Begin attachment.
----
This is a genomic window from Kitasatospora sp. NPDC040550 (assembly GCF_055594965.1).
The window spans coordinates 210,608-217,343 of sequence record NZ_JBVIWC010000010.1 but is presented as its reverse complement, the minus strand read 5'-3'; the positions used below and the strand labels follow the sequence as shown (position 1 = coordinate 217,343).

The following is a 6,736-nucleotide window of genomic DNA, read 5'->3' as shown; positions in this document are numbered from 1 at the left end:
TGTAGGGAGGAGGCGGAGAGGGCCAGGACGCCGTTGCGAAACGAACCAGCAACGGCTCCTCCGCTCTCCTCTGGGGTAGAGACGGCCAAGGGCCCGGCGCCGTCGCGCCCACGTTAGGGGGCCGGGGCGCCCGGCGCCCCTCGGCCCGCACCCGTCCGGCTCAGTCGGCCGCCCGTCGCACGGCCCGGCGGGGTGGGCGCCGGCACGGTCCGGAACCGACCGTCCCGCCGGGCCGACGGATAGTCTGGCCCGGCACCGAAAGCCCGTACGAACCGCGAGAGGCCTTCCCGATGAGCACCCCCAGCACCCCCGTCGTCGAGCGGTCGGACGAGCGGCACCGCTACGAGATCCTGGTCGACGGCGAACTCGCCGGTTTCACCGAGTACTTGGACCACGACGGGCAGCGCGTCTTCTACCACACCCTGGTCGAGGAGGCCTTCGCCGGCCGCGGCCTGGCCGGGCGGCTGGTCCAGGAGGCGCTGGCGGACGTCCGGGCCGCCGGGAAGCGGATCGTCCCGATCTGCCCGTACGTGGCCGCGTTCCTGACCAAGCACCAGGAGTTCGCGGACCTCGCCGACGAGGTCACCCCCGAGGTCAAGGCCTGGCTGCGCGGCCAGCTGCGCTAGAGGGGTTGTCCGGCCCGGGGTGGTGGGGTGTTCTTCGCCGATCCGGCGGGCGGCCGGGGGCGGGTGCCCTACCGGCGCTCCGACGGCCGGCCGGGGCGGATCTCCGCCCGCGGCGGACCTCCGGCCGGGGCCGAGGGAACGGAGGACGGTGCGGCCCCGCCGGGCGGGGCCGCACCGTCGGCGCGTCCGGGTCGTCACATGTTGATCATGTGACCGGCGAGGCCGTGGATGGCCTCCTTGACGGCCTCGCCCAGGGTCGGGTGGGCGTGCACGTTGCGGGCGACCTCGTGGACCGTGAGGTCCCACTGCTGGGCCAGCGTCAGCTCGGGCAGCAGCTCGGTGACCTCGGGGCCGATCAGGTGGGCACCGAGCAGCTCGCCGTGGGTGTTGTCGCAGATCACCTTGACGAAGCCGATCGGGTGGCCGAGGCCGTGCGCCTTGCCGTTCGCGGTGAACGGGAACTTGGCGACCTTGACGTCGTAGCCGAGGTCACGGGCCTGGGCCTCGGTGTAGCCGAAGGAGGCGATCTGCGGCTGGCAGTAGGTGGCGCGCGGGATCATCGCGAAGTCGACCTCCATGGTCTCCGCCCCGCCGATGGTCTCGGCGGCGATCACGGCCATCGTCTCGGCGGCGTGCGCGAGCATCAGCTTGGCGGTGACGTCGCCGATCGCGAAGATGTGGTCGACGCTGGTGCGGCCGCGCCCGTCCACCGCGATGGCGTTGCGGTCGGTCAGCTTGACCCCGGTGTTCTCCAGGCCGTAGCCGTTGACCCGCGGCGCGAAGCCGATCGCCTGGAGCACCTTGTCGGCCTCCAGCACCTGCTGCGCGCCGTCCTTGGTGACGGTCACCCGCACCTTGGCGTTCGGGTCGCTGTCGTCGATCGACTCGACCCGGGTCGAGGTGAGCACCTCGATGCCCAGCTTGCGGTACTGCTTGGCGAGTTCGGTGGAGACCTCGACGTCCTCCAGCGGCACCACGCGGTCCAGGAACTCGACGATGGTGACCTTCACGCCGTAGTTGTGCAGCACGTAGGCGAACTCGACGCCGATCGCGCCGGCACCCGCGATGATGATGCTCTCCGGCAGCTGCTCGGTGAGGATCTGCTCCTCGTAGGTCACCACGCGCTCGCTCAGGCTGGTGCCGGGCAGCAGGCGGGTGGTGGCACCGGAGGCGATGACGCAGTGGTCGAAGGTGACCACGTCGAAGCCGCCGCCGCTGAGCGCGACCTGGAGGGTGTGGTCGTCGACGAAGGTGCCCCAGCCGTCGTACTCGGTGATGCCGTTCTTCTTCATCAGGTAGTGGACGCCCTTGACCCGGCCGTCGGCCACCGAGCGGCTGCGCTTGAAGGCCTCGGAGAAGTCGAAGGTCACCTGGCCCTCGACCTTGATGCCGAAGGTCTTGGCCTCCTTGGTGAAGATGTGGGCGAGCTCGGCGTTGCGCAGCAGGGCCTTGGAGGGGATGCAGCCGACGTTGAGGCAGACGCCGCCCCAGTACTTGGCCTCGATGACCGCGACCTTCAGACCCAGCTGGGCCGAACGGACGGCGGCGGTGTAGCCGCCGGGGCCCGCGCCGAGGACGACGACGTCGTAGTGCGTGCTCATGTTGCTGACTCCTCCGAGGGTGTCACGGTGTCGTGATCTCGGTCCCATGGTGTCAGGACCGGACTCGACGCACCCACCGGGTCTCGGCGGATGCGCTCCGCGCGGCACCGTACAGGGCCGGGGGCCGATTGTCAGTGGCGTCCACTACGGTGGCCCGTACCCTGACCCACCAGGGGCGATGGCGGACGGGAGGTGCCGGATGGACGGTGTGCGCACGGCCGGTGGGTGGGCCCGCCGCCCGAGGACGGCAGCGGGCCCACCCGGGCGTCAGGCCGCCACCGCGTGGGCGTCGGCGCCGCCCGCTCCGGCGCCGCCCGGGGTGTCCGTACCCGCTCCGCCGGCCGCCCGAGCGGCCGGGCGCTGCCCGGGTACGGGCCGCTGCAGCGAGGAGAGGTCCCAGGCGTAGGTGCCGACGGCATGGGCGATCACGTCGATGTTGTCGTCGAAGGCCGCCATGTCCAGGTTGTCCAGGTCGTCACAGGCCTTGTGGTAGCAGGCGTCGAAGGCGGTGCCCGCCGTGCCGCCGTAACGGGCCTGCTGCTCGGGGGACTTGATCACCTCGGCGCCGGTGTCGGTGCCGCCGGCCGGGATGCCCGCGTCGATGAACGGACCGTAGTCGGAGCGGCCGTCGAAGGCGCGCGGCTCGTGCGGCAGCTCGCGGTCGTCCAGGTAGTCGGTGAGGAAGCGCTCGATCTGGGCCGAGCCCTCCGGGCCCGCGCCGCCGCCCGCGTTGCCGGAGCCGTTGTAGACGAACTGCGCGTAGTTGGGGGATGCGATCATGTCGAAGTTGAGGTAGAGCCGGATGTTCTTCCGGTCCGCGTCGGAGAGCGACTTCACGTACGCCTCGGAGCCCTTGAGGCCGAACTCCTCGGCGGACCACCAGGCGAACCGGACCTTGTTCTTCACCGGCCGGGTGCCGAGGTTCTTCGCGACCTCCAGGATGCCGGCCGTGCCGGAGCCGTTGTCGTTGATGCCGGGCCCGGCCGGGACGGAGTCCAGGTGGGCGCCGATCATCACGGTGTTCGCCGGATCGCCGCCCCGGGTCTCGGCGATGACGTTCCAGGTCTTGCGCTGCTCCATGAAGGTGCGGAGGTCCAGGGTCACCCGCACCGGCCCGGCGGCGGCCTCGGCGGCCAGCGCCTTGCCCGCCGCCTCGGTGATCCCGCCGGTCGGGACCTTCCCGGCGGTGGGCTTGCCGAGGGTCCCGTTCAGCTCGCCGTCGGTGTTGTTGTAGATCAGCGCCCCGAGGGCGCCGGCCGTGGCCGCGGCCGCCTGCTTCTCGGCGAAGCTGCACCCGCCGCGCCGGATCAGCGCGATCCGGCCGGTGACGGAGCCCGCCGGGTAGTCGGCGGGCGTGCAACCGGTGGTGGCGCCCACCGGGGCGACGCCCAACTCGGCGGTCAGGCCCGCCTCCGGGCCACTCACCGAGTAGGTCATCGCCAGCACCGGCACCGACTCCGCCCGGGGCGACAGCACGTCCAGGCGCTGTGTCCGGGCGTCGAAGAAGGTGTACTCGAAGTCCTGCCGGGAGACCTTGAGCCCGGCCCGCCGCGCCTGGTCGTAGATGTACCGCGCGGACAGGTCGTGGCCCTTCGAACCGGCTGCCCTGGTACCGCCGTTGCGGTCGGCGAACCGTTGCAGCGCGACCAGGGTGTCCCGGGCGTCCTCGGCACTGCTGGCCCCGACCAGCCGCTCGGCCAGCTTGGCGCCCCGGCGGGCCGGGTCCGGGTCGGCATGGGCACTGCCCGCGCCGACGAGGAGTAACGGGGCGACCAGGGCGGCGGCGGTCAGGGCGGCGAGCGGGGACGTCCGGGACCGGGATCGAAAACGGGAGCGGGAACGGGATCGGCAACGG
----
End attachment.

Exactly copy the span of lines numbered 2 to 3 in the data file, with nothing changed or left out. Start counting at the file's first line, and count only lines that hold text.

The window spans coordinates 210,608-217,343 of sequence record NZ_JBVIWC010000010.1 but is presented as its reverse complement, the minus strand read 5'-3'; the positions used below and the strand labels follow the sequence as shown (position 1 = coordinate 217,343).

The following is a 6,736-nucleotide window of genomic DNA, read 5'->3' as shown; positions in this document are numbered from 1 at the left end: